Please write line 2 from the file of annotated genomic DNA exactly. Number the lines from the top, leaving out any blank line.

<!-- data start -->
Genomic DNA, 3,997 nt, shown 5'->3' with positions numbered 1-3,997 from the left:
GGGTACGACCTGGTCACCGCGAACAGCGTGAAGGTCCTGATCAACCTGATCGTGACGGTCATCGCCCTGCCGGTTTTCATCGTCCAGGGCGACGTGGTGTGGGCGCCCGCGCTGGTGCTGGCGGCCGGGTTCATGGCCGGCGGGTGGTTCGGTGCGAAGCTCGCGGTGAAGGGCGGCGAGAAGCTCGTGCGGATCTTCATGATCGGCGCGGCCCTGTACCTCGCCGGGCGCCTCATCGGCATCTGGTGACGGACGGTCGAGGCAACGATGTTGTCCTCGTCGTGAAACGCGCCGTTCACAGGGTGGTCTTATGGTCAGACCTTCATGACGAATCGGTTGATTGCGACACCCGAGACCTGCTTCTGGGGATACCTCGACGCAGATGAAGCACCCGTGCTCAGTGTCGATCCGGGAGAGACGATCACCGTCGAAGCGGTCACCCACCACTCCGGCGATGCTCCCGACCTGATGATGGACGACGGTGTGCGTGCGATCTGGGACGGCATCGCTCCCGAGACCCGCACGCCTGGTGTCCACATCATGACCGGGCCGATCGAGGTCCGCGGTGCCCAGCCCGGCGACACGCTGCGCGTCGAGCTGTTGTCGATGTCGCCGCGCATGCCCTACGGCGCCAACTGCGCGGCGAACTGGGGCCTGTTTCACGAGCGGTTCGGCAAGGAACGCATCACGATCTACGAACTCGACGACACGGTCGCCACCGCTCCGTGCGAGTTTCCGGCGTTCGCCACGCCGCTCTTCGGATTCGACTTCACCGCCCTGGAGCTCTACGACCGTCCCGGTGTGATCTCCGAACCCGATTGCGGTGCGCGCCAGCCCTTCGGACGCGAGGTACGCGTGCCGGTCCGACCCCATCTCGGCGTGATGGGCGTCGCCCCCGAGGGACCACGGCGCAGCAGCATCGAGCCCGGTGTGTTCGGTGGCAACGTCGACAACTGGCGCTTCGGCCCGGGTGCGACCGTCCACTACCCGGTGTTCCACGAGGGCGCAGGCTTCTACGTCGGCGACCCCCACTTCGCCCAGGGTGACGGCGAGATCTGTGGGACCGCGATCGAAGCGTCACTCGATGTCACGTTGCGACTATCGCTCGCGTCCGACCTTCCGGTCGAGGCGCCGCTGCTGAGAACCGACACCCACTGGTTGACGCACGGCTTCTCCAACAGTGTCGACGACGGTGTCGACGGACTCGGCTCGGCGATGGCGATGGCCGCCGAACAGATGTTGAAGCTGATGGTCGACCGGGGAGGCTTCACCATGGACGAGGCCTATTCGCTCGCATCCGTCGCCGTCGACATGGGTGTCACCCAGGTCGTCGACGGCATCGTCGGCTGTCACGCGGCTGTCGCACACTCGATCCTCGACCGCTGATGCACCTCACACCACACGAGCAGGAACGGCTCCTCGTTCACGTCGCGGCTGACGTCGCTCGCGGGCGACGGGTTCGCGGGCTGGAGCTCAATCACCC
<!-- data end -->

GGGTACGACCTGGTCACCGCGAACAGCGTGAAGGTCCTGATCAACCTGATCGTGACGGTCATCGCCCTGCCGGTTTTCATCGTCCAGGGCGACGTGGTGTGGGCGCCCGCGCTGGTGCTGGCGGCCGGGTTCATGGCCGGCGGGTGGTTCGGTGCGAAGCTCGCGGTGAAGGGCGGCGAGAAGCTCGTGCGGATCTTCATGATCGGCGCGGCCCTGTACCTCGCCGGGCGCCTCATCGGCATCTGGTGACGGACGGTCGAGGCAACGATGTTGTCCTCGTCGTGAAACGCGCCGTTCACAGGGTGGTCTTATGGTCAGACCTTCATGACGAATCGGTTGATTGCGACACCCGAGACCTGCTTCTGGGGATACCTCGACGCAGATGAAGCACCCGTGCTCAGTGTCGATCCGGGAGAGACGATCACCGTCGAAGCGGTCACCCACCACTCCGGCGATGCTCCCGACCTGATGATGGACGACGGTGTGCGTGCGATCTGGGACGGCATCGCTCCCGAGACCCGCACGCCTGGTGTCCACATCATGACCGGGCCGATCGAGGTCCGCGGTGCCCAGCCCGGCGACACGCTGCGCGTCGAGCTGTTGTCGATGTCGCCGCGCATGCCCTACGGCGCCAACTGCGCGGCGAACTGGGGCCTGTTTCACGAGCGGTTCGGCAAGGAACGCATCACGATCTACGAACTCGACGACACGGTCGCCACCGCTCCGTGCGAGTTTCCGGCGTTCGCCACGCCGCTCTTCGGATTCGACTTCACCGCCCTGGAGCTCTACGACCGTCCCGGTGTGATCTCCGAACCCGATTGCGGTGCGCGCCAGCCCTTCGGACGCGAGGTACGCGTGCCGGTCCGACCCCATCTCGGCGTGATGGGCGTCGCCCCCGAGGGACCACGGCGCAGCAGCATCGAGCCCGGTGTGTTCGGTGGCAACGTCGACAACTGGCGCTTCGGCCCGGGTGCGACCGTCCACTACCCGGTGTTCCACGAGGGCGCAGGCTTCTACGTCGGCGACCCCCACTTCGCCCAGGGTGACGGCGAGATCTGTGGGACCGCGATCGAAGCGTCACTCGATGTCACGTTGCGACTATCGCTCGCGTCCGACCTTCCGGTCGAGGCGCCGCTGCTGAGAACCGACACCCACTGGTTGACGCACGGCTTCTCCAACAGTGTCGACGACGGTGTCGACGGACTCGGCTCGGCGATGGCGATGGCCGCCGAACAGATGTTGAAGCTGATGGTCGACCGGGGAGGCTTCACCATGGACGAGGCCTATTCGCTCGCATCCGTCGCCGTCGACATGGGTGTCACCCAGGTCGTCGACGGCATCGTCGGCTGTCACGCGGCTGTCGCACACTCGATCCTCGACCGCTGATGCACCTCACACCACACGAGCAGGAACGGCTCCTCGTTCACGTCGCGGCTGACGTCGCTCGCGGGCGACGGGTTCGCGGGCTGGAGCTCAATCACCC